In summer 1998 the General Assembly of the European Women’s Lobby passed a landmark motion, where we affirmed that “prostitution and trafficking in women constitute a fundamental violation of women’s human rights”. Since that time, we have continued to assert that no woman should be faced with such a lack of financial choice that she must risk her safety, wellbeing and long-term health for survival. To mark this 20 years of an abolitionist stance on prostitution, we are highlighting the actions of our movement at international and national levels, including our secretariat, members, and former colleagues who played key roles in our campaigning. Follow #20yrsEndDemand online and join the conversation.
Women in prostitution are punished over five times more often than men who purchase prostitution services, shows the analysis conducted by the Autonomous Women’s Centre (AWC) on all convictions of Misdemeanor Courts in the Republic of Serbia for the offence of prostitution that occurred during 2016, first year of new legislation implementation.
In Serbia, both women in prostitution and (since 2016) those who purchase prostitution services are criminalized. This model remains blind to unequal power relations between men and women and is accompanied by moralistic judgments against women in prostitution whereas buyers mostly do not undergo such public shaming, nor often - the research shows - the application of legal sanctions.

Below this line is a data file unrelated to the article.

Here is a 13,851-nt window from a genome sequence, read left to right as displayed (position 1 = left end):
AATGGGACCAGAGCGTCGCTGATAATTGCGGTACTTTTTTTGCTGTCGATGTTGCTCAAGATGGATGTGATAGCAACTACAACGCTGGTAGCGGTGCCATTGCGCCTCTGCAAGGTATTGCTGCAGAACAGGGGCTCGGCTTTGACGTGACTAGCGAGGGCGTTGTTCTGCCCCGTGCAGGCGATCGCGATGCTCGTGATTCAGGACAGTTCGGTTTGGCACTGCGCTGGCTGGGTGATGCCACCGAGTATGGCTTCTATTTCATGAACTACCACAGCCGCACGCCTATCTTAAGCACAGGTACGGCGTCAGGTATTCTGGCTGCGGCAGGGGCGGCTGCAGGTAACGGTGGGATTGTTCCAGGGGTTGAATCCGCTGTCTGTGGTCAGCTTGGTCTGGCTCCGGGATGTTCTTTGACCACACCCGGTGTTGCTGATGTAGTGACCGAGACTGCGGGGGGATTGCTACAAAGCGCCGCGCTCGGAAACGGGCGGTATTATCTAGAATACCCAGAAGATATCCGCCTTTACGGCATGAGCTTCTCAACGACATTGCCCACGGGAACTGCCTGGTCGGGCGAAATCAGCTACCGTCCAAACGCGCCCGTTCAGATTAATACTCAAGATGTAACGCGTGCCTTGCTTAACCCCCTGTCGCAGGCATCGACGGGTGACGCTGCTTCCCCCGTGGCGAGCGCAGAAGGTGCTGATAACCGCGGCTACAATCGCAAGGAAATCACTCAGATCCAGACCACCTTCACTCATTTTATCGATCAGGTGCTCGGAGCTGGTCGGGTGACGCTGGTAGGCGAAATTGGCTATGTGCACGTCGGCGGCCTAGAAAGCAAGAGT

Besides the discrimination present in the acts of the Courts, women in prostitution are often arrested and convicted even when no act of prostitution occurred, and, in some cases, when they are arrested with buyers, those men later appear in court as witnesses against the women, facing no convictions. These findings remind us that prejudices toward women and misogyny are still vital and are shaping the official acts of the state institutions.
Based on research results, the AWC sent recommendations to responsible institutions, demanding change of the Law and decriminalization of engaging in prostitution, e.g. the abolitionist model.
In the same time, the CEDAW Committee mentioned prostitution for the first time in the questions for the state and all the questions are related to the abolitionist model - does Serbia and how punishes the buyers and what the state have done to provide the exit resources for women. We find this encouraging and useful for all women’s organizations which are advocating for the abolitionist model.
Sanja Pavlovic, Serbian member of our Taskforce on SRHR and Sexual Exploitation, reflects on the situation of prostitution in Serbia, the role of male buyers in perpetuating abuse and exploitation and the impact of political and legal responses to the sex trade as part of the 20yrsEndDemand campaign.
Main findings with recommendations are available in English here